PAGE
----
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Dupuytren's Disease

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What is Dupuytren's disease?

In Dupuytren's (say "duh-pwee-TRAHNZ") disease, tissue under the skin in the palm of your hand, called the palmar fascia, gets thicker and shorter. This can cause your fingers to bend in toward your palm. It most often affects the ring and small fingers, usually of both hands.

The disease may only involve the palm and never affect your fingers. If it gets worse, it may be hard to use your hands.

Dupuytren's disease is also called Viking's disease.

What causes Dupuytren's disease?

What causes it isn't known, but your risk of having Dupuytren's is increased if you:

  • Have relatives who have the disease.
  • Are of northern European heritage.
  • Are male.
  • Are older than 50.
  • Have diabetes or alcoholism.
  • Smoke.

What are the symptoms?

The disease has three general phases:

  • In the early phase, you may see or feel a small lump in the palm of your hand, usually near where your ring finger and small finger meet.
  • In the active phase, you may have dimpling on the skin of your palm. Long, ropey cords or bands form in the fascia. You may be able to see or feel them.
  • In the advanced phase, a fibrous cord may form in the fascia that pulls your fingers toward your palm. This is called Dupuytren's contracture camera.gif. Over time, you won't be able to straighten your fingers or flatten your hand on a table. It may be hard or impossible to do things like put on gloves, wash your hands, or pick up things.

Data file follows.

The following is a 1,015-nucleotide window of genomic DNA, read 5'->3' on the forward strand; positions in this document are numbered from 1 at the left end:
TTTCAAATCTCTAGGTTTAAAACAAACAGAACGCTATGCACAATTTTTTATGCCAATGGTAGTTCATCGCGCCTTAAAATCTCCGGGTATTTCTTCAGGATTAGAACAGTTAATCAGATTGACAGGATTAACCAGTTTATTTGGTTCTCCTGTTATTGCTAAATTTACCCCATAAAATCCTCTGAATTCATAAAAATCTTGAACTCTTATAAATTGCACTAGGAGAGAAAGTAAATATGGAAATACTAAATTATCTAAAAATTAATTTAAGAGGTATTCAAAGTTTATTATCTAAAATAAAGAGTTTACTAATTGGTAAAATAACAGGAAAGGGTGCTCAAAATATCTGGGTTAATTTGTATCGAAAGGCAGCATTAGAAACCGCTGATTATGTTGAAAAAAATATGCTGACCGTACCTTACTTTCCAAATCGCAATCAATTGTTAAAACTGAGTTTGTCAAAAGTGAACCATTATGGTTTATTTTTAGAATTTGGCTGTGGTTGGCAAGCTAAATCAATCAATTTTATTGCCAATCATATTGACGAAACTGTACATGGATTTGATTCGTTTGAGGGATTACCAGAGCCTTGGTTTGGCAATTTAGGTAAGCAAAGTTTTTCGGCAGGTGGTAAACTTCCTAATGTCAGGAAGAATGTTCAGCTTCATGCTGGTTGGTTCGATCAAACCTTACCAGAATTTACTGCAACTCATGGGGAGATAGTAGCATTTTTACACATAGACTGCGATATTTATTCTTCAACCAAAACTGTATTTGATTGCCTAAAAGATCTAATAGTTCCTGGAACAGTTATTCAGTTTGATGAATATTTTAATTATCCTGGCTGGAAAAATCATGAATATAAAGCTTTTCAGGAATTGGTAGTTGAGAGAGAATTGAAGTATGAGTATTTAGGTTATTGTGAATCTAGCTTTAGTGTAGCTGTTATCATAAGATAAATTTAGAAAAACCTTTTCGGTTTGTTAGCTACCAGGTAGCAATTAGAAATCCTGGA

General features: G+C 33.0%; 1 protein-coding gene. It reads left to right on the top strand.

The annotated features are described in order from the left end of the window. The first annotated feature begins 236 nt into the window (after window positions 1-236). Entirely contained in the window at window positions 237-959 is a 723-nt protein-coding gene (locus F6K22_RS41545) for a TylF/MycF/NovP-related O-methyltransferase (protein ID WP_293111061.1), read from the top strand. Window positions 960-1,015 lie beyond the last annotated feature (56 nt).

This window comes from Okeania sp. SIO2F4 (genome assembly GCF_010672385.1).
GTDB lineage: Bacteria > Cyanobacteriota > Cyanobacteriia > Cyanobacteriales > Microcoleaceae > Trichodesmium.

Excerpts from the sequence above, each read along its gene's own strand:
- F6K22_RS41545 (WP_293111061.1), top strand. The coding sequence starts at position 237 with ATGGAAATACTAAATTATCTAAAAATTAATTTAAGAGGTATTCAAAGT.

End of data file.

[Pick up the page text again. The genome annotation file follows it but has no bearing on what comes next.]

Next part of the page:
In most cases, Dupuytren's doesn't cause pain. You may not even notice it until you develop a contracture.

The disease usually gets worse slowly. In many people, it never causes major problems.

How is Dupuytren's disease diagnosed?

A physical exam and medical history will usually give enough information for a doctor to decide if you have Dupuytren's disease. Your doctor will:

  • Look for skin changes on your palm and feel for any knots or a cord.
  • Watch you move your hand, wrist, and fingers.
  • Ask questions about your family, your symptoms, any other medical conditions, and your history of tobacco and alcohol use.
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WebMD Medical Reference from Healthwise

Last Updated: March 12, 2013
This information is not intended to replace the advice of a doctor. Healthwise disclaims any liability for the decisions you make based on this information.
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